I hope the new education secretary seizes the day and creates a new, better ‘normal’ for schools
Zahawi needs to think outside the box and measure schools not just on their results, but by the retention rates of their students at university. How many of our pupils go to uni and don’t drop out and finish their degrees? That would show how well we prepare them for the next stage.
Thursday September 16
Send out our updated risk plan today in the light of the news about vaccinations are being offered to all pupils aged 12 to 15. We envisage that the jabs will operate very similarly to other jabs carried out in school – where pupils are taken out of lessons, have the injection, and then return to lessons if they are well enough. Parents will need to consent. The aim will be to cause minimal disruption to lessons.
Very few parents have raised concerns so far, although within no time of me sending out the risk plan, I have already received a letter from a lawyer with notice of my potential liability when it comes to vaccinations for children. I’m not going to give this a second thought. We are just following government guidelines and doing all we can to keep our pupils, families and community safe and our school open. It is a reminder, though, that we have to be on it so that only students whose parents have given consent receive the vaccination.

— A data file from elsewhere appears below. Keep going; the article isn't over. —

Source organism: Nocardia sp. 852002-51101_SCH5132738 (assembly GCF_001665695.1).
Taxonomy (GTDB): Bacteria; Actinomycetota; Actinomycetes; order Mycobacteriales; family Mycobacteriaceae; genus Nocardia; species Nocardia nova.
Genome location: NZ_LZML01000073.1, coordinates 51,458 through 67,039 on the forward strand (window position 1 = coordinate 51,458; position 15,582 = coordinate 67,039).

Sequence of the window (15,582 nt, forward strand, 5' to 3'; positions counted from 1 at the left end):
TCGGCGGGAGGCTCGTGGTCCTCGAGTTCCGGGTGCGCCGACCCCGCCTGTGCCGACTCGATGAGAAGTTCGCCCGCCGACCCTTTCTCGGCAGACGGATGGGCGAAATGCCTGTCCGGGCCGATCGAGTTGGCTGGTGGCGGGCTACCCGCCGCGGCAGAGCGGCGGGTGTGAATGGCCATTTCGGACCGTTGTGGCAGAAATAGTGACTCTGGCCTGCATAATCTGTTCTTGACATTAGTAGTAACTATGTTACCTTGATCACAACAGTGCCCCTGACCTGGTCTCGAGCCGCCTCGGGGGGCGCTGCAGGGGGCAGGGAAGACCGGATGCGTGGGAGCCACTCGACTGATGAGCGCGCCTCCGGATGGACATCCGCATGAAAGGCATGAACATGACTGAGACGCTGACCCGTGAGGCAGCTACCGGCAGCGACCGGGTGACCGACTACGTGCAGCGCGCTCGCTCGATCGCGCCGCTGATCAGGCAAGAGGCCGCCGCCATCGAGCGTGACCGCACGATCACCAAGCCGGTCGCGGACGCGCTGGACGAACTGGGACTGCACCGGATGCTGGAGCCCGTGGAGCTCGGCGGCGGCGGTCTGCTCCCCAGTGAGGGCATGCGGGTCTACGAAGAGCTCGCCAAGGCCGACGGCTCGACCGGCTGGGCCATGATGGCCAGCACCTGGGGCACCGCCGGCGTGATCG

I also need to be sympathetic to those who hold different views to me on this and listen to them. We are all experts, it would seem, but the science is by no means unanimous and much of our opinion is based on the newspapers we read, our temperaments, personal circumstances and the experience we have had of this awful disease.
Friday September 17
Today I find out that first vaccinations will happen by half term and we will be given at least a weeks’ notice. The first residential trip of the year (and pretty much since before the pandemic) also leaves today. Attendance amongst students is still over 97 per cent – six are off with Covid and one member of staff is unconfirmed.
The excitement of the first two weeks is nearly over. Now, we have to dig in for the autumn term. 100 days to Christmas!
A sixth former’s perspective